Reports came to the King from the border provinces of Cambodians being oppressed and mistreated by the Thais and Japanese but King Monivong was powerless to do anything about it. The French were still in control but the Japanese were effectively in control of them and the French were not about to do anything to anger Japan and risk being treated like every other European population in the Japanese-occupied territories. Full of sorrow and frustration for the state of his country, King Monivong washed his hands of his mostly ceremonial position in government and retired to Kampot. Not long after, he died on April 24, 1941 in Bokor. He was supposed to be succeeded by his son Prince Sisowath Monireth but the French thought that Prince Norodom Sihanouk would be more loyal to their interests and enthroned him instead as the new King of Cambodia on May 3, 1941. For the next few years, Cambodia was relatively calm though, like the rest of Indochina, it had to bear a double burden with the French and Japanese to support. The young King Norodom Sihanouk spent most of his time on sporting activities with the occasional tour of the countryside, waiting for events to unfold.
Also among the prominent demonstrators was Son Ngoc Thanh who would have a long history as a republican rebel in Cambodia. He was an admirer of Japan and the pan-Asian movement with a long history of supporting what he termed “National Socialism”. When the demonstration was broken up, he fled to Japan but would be back in due time as a long-standing enemy of King Sihanouk. Of course, after the initial offensive in late 1941 and early 1942, things went from bad to worse for the Empire of Japan. The year 1942 saw the Imperial Japanese Navy suffer a crippling defeat at the Battle of Midway followed by the horrific defeat at the Battle of Guadalcanal. Allied counter-offensives throughout 1943 were fiercely resisted but everywhere victorious and 1944 saw the Japanese invasion of India end in total failure and the near collapse of Japanese forces in the region. The British-led offensive into Burma made steady progress so that the fall of Thailand and Indochina seemed to be inevitable. By 1945 the Allies had taken or were in the process of taking Borneo, The Philippines and were approaching the Japanese home islands. The situation was desperate and Japan tried to make a last-minute effort to gain more local support by sponsoring declarations of independence for the occupied countries of French Indochina.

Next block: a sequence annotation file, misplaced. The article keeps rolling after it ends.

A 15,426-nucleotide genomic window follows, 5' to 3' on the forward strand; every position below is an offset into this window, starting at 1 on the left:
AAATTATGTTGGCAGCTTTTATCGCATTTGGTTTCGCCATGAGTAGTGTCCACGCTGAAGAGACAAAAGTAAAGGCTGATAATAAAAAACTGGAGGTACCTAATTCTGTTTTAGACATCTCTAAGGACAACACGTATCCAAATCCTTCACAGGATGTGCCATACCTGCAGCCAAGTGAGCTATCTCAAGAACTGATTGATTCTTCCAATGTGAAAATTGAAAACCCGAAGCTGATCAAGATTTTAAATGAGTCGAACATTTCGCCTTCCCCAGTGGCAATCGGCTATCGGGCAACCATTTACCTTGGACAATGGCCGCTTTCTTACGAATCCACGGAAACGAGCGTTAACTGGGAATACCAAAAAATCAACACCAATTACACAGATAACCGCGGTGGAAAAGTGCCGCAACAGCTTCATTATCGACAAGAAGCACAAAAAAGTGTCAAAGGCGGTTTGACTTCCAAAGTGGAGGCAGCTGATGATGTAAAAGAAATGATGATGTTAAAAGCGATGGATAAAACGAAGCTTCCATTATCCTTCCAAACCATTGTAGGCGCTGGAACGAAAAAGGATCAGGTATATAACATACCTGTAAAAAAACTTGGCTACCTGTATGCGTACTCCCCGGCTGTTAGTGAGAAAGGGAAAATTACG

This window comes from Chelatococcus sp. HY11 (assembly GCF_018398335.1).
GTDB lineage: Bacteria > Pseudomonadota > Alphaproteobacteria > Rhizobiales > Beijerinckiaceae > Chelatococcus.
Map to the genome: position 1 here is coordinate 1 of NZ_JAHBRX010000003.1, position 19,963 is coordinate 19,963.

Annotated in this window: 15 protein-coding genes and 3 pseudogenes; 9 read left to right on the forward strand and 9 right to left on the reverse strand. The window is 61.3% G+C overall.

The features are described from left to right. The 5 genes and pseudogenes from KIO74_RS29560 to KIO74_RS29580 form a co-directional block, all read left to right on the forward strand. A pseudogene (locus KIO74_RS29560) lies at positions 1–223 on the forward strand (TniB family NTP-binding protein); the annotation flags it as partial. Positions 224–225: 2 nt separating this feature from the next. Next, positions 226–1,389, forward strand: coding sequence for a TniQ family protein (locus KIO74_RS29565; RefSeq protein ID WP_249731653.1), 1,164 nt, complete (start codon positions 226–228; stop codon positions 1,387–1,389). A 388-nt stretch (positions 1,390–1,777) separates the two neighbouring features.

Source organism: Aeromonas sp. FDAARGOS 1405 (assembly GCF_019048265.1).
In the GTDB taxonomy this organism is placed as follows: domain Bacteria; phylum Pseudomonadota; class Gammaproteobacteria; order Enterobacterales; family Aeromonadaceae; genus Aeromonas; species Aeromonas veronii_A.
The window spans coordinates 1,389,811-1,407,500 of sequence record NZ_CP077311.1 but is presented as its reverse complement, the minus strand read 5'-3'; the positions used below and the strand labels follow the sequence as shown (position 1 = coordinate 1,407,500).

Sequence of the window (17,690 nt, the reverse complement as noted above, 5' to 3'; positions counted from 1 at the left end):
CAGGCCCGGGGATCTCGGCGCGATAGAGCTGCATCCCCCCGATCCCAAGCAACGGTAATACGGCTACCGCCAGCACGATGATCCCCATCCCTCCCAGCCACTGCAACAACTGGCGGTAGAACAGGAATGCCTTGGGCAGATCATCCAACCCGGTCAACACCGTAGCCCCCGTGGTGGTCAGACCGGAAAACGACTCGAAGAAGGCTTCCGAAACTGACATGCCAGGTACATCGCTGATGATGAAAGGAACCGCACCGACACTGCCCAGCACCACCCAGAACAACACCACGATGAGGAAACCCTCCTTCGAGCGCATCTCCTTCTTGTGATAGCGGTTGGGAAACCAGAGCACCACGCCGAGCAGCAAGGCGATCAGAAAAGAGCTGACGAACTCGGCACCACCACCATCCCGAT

|Kingdom of Kampuchea flag|
King Sihanouk decided to cooperate and seize this opportunity to assert Khmer independence, even though the Japanese did not entirely trust him as he was thought to be too friendly with the French. Perhaps in an effort to keep the King in check, the Japanese brought Son Ngoc Thanh back from Japan and installed him as Minister of Foreign Affairs and then a couple of months later as Prime Minister. The Latin-style written version of the Khmer language was abolished in favor of the old script and the country was renamed from the Kingdom of Cambodia to the Kingdom of Kampuchea. However, the regime did not have long to live as the war situation was rapidly worsening for Japan. In August of 1945 the Empire of Japan surrendered to the Allies and the collapse of the Kingdom of Kampuchea was only a matter of time. That time officially ran out in October as Allied forces (mostly British-Indian troops) moved in to disarm the Japanese and take their surrender. With the Allied victory the French in Indochina were liberated and returned to power (at least in those areas where the British rather than the Chinese oversaw the Japanese surrender). The French Far East Expeditionary Corps, formed to fight the Japanese, arrived too late to fight Japan but served to restore French authority in the region.
|Son Ngoc Thanh|